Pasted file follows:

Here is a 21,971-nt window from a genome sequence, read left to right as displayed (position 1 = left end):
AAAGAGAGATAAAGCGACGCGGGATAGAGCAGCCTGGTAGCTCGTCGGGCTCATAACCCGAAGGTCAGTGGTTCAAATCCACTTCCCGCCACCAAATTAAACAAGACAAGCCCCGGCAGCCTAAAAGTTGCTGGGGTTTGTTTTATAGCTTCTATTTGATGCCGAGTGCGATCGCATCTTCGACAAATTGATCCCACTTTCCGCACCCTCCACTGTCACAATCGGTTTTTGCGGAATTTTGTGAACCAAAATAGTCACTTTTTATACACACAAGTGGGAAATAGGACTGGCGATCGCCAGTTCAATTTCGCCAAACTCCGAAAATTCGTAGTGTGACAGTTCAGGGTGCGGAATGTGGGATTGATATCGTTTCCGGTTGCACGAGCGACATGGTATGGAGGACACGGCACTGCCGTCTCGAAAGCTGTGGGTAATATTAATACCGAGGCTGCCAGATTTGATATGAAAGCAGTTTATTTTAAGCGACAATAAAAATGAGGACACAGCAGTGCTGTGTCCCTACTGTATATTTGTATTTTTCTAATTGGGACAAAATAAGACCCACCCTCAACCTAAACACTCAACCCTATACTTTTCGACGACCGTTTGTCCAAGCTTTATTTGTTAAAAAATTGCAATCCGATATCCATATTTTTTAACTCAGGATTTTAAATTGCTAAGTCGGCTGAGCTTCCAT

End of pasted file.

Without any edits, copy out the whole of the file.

Here is a 21,971-nt window from a genome sequence, read left to right as displayed (position 1 = left end):
AAAGAGAGATAAAGCGACGCGGGATAGAGCAGCCTGGTAGCTCGTCGGGCTCATAACCCGAAGGTCAGTGGTTCAAATCCACTTCCCGCCACCAAATTAAACAAGACAAGCCCCGGCAGCCTAAAAGTTGCTGGGGTTTGTTTTATAGCTTCTATTTGATGCCGAGTGCGATCGCATCTTCGACAAATTGATCCCACTTTCCGCACCCTCCACTGTCACAATCGGTTTTTGCGGAATTTTGTGAACCAAAATAGTCACTTTTTATACACACAAGTGGGAAATAGGACTGGCGATCGCCAGTTCAATTTCGCCAAACTCCGAAAATTCGTAGTGTGACAGTTCAGGGTGCGGAATGTGGGATTGATATCGTTTCCGGTTGCACGAGCGACATGGTATGGAGGACACGGCACTGCCGTCTCGAAAGCTGTGGGTAATATTAATACCGAGGCTGCCAGATTTGATATGAAAGCAGTTTATTTTAAGCGACAATAAAAATGAGGACACAGCAGTGCTGTGTCCCTACTGTATATTTGTATTTTTCTAATTGGGACAAAATAAGACCCACCCTCAACCTAAACACTCAACCCTATACTTTTCGACGACCGTTTGTCCAAGCTTTATTTGTTAAAAAATTGCAATCCGATATCCATATTTTTTAACTCAGGATTTTAAATTGCTAAGTCGGCTGAGCTTCCAT